There are action choices you make to continue on your path to success. The Persistence Choice encourages you to bounce back from failure and learn lessons that will lead to your future success. The Do-Something Choice lets you to stop dreaming and start doing the things that will make you happy and successful.
Finally, you make investment choices about the people you spend time with and develop relationships with. The Relationship Choice teaches you to invest your time in other successful people in order to contribute to your own future success.
Learn to make all these choices and many more in Monday Morning Choices, and find yourself on the fast track to success!
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Monday Morning Choices
12 Powerful Ways to Go from Everyday to Extraordinary
Monday Morning Choice #1
The No-Victim Choice . . . Don't Let Your Past Eat Your Future
Never be bullied into silence. Never allow yourself to be made a victim.
Accept no one's definition of your life, but define yourself.
Harvey S. Firestone
That's what they call him: "Poor Gary." He labors all day in that tiny rear cubicle. His co-workers feel sorry for Gary because he seems to have all the bad luck. He works with the worst territories, the poorest accounts, and the most impossible schedules. Just when he thinks he's closed the deal that will put him over quota, the bottom drops out, and at the end of the month his numbers fall short of the standard.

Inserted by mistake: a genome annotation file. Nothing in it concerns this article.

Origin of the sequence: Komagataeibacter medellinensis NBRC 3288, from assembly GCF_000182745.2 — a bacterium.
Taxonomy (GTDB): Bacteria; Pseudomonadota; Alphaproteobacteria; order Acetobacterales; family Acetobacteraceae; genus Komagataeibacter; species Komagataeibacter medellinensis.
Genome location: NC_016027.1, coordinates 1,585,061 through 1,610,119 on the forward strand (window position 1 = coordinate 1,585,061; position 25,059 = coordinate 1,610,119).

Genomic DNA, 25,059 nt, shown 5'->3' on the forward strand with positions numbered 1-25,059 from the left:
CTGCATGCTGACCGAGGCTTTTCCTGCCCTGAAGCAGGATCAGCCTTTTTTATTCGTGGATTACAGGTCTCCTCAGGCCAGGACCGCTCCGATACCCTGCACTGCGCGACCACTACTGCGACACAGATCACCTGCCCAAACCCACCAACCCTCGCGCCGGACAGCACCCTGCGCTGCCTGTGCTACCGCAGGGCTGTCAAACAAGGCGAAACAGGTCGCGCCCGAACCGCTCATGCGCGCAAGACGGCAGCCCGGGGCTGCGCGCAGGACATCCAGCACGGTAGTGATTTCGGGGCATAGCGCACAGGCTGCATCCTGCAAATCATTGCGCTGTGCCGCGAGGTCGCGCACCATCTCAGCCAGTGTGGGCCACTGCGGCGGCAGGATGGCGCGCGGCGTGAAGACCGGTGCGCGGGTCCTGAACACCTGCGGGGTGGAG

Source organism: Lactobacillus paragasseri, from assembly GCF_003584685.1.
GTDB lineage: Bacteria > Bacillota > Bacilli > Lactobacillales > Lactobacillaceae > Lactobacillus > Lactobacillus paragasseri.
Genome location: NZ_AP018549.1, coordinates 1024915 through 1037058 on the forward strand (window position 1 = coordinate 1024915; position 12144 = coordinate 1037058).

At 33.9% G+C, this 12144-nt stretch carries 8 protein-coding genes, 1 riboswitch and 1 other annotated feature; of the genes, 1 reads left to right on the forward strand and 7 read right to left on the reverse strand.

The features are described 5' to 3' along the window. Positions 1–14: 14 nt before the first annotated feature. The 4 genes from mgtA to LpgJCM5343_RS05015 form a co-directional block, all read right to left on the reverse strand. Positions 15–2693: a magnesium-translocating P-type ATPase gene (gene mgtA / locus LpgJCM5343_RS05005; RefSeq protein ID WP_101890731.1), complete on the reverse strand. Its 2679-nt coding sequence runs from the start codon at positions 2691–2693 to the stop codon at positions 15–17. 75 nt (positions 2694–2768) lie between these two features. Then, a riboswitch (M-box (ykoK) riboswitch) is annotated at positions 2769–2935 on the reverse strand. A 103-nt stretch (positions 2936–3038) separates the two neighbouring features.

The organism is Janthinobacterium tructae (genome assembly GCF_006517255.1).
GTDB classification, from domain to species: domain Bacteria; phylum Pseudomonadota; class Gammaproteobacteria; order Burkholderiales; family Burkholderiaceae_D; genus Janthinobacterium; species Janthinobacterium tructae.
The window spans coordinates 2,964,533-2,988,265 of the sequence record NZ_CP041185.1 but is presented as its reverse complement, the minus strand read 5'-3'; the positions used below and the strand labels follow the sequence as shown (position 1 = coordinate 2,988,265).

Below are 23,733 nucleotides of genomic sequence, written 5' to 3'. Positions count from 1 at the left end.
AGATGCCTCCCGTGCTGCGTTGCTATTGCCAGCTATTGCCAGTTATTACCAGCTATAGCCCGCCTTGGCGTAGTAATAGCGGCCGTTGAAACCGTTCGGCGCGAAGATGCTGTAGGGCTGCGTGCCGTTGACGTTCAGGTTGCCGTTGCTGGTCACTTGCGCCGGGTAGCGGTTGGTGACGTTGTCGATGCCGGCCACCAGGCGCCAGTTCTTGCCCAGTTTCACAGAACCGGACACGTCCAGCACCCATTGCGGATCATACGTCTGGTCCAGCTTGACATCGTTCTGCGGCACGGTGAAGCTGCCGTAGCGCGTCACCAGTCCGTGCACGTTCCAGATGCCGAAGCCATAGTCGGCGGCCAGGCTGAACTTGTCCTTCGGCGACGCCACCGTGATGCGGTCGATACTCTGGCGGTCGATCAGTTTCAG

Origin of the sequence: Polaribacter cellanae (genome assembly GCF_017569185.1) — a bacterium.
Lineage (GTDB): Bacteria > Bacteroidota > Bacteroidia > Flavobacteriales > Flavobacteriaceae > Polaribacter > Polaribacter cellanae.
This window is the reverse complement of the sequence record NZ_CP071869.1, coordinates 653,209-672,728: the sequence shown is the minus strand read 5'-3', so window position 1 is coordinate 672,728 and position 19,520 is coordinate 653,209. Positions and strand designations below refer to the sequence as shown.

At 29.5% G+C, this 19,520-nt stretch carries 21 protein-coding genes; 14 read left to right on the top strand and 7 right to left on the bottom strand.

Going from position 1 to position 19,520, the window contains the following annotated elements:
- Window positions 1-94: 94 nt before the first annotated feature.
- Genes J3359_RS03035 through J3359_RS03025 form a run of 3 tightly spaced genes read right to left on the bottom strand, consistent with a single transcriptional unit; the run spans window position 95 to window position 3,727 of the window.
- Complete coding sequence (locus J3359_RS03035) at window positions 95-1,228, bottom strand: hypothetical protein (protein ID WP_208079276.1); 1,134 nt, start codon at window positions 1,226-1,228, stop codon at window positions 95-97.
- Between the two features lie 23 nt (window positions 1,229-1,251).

As the next month begins, Poor Gary's shoulders are more stooped, his head more bowed, and his expression more defeated. His performance lags further behind expectation, and his sales calls are lackluster. Think Poor Gary's results will improve this month? Not likely.
A victim is a person to whom life happens. Without question, Poor Gary falls into the victim category. However, Gary's woes could be caused by his choice to be a victim. He complains about bad management, bad luck, being in a bad situation. Gary is a victim of all the bad things that happen to him.
At the other end of the hall in the same organization is Colin Myers. Colin began in the same small cubicle and worked the territory Gary now occupies. The difference between Colin and Gary is that Gary chooses to be a victim, while Colinmade the no-victim choice.